Defence Chief Vance insists anti-ISIS fight is non-combat

OTTAWA -- The country's top military commander was dragged Friday into the long-standing political debate of what constitutes combat in Iraq, even as the Trudeau government comes to grips with the imploding situation in Libya, where U.S.

See Full Article

warplanes have struck extremist training camps.

The bombings are seen, potentially, as the opening round in a new front against the Islamic State of Iraq and the Levant, which has for months been building up its presence in the civil war-torn North African nation.

A year ago, Gen. Jonathan Vance's predecessor struggled to explain to a House of Commons committee how firefights involving special forces troops and guiding airstrikes for Kurdish forces was not considered combat.

It was Vance's turn on Friday, as he rejected categorically the suggestion that his definition of combat was made to measure for the Trudeau government's political needs.

"I reject that totally," Vance said. "I am the expert in what is and what is not combat."

And what the Liberal government is planning to do to help beat back ISIL is not it, Vance stated.

The well-worn debate unfolded Friday against the backdrop of early-morning airstrikes in Sabratha, between Tripoli and Libya's border with Tunisia, an attack that allegedly killed about 40 Islamic State recruits.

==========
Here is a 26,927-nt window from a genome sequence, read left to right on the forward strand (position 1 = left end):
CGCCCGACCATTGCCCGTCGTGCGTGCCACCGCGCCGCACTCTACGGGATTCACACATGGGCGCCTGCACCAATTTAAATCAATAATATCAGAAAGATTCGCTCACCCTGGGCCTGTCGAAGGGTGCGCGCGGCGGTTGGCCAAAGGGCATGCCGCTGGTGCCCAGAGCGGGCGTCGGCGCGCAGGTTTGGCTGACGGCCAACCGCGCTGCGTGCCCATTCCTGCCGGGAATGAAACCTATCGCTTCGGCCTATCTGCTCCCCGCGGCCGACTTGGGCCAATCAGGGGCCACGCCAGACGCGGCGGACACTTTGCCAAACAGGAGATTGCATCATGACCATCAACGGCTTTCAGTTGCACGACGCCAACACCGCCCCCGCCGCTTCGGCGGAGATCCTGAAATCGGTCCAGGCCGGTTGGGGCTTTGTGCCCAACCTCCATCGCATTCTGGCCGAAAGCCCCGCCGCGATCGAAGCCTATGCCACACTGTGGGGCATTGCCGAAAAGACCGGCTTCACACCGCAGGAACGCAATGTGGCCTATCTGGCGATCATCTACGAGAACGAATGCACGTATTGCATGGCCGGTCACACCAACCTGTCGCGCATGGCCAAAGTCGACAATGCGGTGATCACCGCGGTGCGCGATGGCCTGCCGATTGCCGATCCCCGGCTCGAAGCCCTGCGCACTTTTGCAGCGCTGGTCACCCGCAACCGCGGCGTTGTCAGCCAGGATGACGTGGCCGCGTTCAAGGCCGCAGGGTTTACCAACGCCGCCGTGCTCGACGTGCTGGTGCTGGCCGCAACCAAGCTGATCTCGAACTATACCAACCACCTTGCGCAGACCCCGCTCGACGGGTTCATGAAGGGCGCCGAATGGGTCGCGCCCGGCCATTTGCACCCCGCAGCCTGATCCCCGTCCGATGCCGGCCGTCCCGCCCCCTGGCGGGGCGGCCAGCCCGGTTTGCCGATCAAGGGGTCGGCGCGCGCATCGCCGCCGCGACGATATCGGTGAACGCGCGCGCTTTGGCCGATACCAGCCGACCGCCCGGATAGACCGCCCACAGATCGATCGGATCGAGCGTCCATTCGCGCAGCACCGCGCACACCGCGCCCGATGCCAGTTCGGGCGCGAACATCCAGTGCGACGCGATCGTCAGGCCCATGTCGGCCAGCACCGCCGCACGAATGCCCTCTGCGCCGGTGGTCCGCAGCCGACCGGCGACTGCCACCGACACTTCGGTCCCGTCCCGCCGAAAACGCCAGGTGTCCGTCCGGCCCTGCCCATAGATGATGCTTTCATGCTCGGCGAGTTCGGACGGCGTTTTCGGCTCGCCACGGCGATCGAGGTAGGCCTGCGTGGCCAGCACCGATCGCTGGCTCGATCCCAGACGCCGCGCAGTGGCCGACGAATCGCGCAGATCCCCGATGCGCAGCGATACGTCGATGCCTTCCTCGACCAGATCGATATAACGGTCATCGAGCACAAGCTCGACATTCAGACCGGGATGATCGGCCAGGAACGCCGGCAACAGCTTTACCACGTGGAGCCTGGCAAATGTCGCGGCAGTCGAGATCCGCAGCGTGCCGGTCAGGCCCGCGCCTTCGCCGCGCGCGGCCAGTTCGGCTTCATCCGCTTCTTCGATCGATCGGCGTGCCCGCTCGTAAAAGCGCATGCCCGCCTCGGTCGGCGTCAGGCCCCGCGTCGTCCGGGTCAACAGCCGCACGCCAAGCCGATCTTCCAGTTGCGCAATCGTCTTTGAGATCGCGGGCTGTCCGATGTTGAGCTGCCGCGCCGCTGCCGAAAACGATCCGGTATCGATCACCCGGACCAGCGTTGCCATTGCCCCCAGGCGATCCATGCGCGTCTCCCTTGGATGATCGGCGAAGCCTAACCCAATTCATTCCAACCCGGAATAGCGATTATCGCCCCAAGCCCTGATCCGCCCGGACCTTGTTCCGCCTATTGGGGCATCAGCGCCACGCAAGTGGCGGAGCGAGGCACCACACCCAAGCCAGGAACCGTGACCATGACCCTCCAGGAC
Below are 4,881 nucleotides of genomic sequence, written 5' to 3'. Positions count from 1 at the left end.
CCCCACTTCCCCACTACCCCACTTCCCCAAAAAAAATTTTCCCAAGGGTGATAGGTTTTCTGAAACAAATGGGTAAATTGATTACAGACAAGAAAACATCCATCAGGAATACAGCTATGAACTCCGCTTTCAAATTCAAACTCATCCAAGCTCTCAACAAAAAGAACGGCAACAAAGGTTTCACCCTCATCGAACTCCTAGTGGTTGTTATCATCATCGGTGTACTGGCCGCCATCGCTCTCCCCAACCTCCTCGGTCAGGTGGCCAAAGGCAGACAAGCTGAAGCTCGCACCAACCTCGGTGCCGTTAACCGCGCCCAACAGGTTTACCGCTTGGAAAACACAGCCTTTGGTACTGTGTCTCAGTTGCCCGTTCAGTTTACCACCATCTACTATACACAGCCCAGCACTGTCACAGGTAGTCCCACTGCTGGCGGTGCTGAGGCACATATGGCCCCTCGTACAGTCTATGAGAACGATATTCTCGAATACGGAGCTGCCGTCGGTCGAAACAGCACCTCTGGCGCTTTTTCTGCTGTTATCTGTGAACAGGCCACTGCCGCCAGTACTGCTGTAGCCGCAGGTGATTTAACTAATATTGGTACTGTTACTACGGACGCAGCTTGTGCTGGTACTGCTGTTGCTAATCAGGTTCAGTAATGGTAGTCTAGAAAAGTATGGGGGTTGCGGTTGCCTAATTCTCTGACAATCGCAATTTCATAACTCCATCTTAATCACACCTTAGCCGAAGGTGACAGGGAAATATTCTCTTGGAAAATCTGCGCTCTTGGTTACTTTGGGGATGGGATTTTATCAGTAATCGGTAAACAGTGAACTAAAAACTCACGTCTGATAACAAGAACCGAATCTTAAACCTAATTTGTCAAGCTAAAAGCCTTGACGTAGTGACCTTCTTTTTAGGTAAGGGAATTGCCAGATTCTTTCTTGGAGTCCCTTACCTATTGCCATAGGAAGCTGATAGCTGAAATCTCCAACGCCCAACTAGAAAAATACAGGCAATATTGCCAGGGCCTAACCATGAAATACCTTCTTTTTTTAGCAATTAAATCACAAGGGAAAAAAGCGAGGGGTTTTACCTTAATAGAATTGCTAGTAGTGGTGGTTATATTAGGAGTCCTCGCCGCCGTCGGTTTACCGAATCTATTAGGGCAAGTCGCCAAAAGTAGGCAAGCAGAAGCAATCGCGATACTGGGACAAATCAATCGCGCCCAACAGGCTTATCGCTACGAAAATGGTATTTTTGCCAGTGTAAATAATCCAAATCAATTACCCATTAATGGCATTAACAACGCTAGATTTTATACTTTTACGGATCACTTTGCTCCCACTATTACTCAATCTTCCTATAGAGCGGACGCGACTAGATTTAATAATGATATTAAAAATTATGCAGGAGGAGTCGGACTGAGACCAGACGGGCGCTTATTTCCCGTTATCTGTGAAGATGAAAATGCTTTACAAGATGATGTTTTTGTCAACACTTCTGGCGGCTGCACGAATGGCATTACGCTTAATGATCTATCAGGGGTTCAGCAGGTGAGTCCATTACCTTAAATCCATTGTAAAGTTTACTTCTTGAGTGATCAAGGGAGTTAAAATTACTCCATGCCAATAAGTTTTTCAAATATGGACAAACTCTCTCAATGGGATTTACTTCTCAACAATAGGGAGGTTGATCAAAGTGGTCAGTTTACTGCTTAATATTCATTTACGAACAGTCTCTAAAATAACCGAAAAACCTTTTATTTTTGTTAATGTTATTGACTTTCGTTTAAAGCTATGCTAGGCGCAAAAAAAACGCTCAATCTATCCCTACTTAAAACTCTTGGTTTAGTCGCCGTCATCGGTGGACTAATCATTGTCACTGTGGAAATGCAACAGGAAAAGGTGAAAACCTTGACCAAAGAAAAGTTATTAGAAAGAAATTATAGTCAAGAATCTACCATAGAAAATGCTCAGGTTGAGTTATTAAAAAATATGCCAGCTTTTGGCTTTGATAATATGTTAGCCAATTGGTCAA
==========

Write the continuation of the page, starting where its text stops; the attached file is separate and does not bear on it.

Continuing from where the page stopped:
The defence chief said the Trudeau government has not given him any direction about how Canada might be involved in the new campaign.

"I don't know whether we will be involved militarily, but we will certainly be involved somehow, because Libya sits at a crossroads of some very important and dangerous things that are happening in the world," Vance said.

Outside the House of Commons, Defence Minister Harjit Sajjan repeated Friday that it's too soon to say how, or even if, Canada would become involved.

"As I stated earlier, I've already been in discussions with my NATO allies on this," Sajjan said.

"And if -- when -- we have further discussions and if there's a need and where Canada can bring in a certain capability that can assist part of the coalition, we will consider it at that time."

On Friday, the focus for Vance was to explain the current mission, rather than any future ones.

So-called "advise-and-assist" missions are new enough that some have trouble with the concept, Vance said -- a veiled reference to the NDP, which insists on characterizing the rescoped special forces mission in northern Iraq as a combat mission.

International operations fall under a "broad lexicon -- and some people may be uncomfortable with the lexicon, and that's too bad," Vance told the annual Conference of Defence Associations Institute meeting in Ottawa.

"We are using a technique that is relatively new, borne of the lessons of Afghanistan. A 'train, advise and assist' mission clearly falls into the non-combat realm, whereas a combat mission is largely distinguished by the fact we are the principal combatant."